What it amounted to was that gay publications were enjoying a lucrative monopoly on LGBT news and, in the process, helping LGBT communities to grow strong in major urban areas.

It’s amazing how long it took the powers that be at the giant media companies to figure out what was going on, but they eventually did.

I would love to say that a social awakening was responsible for the new enlightened approach to LGBT issues by the mainstream media, but alas, I fear it was more motivated by dollars and cents. Publishers began to realize that those small gay publications were raking in lots of advertising revenue from car dealers, retail stores, real estate agencies and many other businesses where the owners knew LGBT people spent money.

Today, you can hardly turn on the television or pick up a newspaper or magazine without hearing or reading about something related to LGBT news or gay and lesbian celebrities and politicians. When I fired up my laptop today, I received an e-mail from the Huffington Post directing me to a story written by Arianna Huffington announcing new features that included the debut of “HuffPost: Gay Voices,” a page that will compile LGBT news stories together each day for the convenience of the readers.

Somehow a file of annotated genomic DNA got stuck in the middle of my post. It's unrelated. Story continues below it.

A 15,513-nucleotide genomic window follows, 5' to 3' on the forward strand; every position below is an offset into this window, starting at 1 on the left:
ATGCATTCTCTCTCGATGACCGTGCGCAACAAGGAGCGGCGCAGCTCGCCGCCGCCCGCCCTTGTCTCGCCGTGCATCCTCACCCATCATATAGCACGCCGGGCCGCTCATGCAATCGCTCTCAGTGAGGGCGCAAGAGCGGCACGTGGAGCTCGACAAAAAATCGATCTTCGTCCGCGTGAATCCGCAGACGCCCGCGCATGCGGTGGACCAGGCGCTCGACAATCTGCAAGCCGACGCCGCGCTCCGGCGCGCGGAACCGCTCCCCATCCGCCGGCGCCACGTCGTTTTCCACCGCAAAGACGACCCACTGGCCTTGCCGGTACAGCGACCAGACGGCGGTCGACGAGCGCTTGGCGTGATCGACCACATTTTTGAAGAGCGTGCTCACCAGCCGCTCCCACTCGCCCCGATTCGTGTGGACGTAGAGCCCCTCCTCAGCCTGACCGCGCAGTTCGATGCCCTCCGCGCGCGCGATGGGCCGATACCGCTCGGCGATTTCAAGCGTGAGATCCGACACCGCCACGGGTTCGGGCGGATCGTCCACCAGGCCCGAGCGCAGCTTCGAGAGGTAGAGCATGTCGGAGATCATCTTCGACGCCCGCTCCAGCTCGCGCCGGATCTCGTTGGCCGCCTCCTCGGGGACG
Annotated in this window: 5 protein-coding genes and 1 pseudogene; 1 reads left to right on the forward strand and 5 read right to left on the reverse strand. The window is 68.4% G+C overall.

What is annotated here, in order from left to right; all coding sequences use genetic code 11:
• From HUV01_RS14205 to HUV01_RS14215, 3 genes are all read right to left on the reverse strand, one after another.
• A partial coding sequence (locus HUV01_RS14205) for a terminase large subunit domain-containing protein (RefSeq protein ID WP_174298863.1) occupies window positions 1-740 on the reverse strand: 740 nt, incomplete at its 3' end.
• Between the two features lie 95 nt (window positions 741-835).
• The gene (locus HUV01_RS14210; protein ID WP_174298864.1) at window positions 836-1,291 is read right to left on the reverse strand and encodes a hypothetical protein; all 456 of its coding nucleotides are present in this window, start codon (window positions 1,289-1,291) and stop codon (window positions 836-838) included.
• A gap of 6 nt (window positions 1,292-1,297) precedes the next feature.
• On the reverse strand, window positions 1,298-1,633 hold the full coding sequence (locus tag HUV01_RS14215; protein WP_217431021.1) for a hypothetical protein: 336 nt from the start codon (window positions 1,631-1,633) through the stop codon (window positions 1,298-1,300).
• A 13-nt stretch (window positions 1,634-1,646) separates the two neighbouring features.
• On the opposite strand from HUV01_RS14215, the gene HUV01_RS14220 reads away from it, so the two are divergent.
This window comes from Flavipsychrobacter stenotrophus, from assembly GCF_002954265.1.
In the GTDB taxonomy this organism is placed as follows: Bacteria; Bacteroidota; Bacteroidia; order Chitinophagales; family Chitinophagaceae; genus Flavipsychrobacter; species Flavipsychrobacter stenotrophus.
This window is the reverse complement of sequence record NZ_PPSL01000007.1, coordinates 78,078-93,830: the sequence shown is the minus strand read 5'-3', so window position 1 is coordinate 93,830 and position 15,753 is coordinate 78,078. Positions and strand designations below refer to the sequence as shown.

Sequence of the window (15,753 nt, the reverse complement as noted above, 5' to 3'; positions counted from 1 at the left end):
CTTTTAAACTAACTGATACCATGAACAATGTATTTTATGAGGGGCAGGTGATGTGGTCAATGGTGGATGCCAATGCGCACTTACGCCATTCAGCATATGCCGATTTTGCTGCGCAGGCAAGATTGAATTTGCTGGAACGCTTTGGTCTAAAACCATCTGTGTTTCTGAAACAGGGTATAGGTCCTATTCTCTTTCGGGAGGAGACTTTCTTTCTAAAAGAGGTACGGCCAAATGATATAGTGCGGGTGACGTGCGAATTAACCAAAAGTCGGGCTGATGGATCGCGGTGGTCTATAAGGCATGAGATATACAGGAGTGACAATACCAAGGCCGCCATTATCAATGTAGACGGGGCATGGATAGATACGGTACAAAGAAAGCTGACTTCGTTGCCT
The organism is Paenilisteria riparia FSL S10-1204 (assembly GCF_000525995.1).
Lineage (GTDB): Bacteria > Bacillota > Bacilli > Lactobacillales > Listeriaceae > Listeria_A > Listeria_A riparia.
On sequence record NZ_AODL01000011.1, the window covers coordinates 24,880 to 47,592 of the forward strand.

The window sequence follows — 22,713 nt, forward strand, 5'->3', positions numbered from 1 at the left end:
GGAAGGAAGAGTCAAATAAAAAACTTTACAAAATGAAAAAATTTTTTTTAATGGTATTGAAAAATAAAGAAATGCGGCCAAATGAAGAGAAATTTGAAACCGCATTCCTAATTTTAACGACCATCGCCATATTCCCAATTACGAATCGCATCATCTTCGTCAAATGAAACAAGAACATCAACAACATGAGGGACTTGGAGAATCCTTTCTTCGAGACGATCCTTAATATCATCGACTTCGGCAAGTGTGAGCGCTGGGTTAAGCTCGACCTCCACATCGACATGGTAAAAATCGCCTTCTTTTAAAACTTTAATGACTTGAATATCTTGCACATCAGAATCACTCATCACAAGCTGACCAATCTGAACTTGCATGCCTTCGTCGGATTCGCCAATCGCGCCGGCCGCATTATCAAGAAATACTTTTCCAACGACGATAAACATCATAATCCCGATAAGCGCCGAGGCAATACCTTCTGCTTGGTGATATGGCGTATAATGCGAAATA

With the power of the Internet and its capacity for documenting and archiving news stories, information about the LGBT community for both the present and the past will always be at our fingertips, except for those three decades between about 1970 and 2000 when the mainstream media couldn’t be bothered with us because they had no idea what a force we would one day become.

For information about that period of time we are going to have to scour the coverage of gay newspapers and magazines published before the days of the Internet, read fiction and non-fiction published by LGBT writers and encourage older members of our community to share their recollections in written and oral form.

It’s vitally important to the history of our culture that we not lose those stories, and it’s largely thanks to our communities’ own publications that we won’t.

David Webb is a veteran journalist who has covered LGBT issues for the mainstream and alternative media for three decades. E-mail him at davidwaynewebb@yahoo.com.

This article appeared in the Dallas Voice print edition October 7, 2011.

—  Kevin Thomas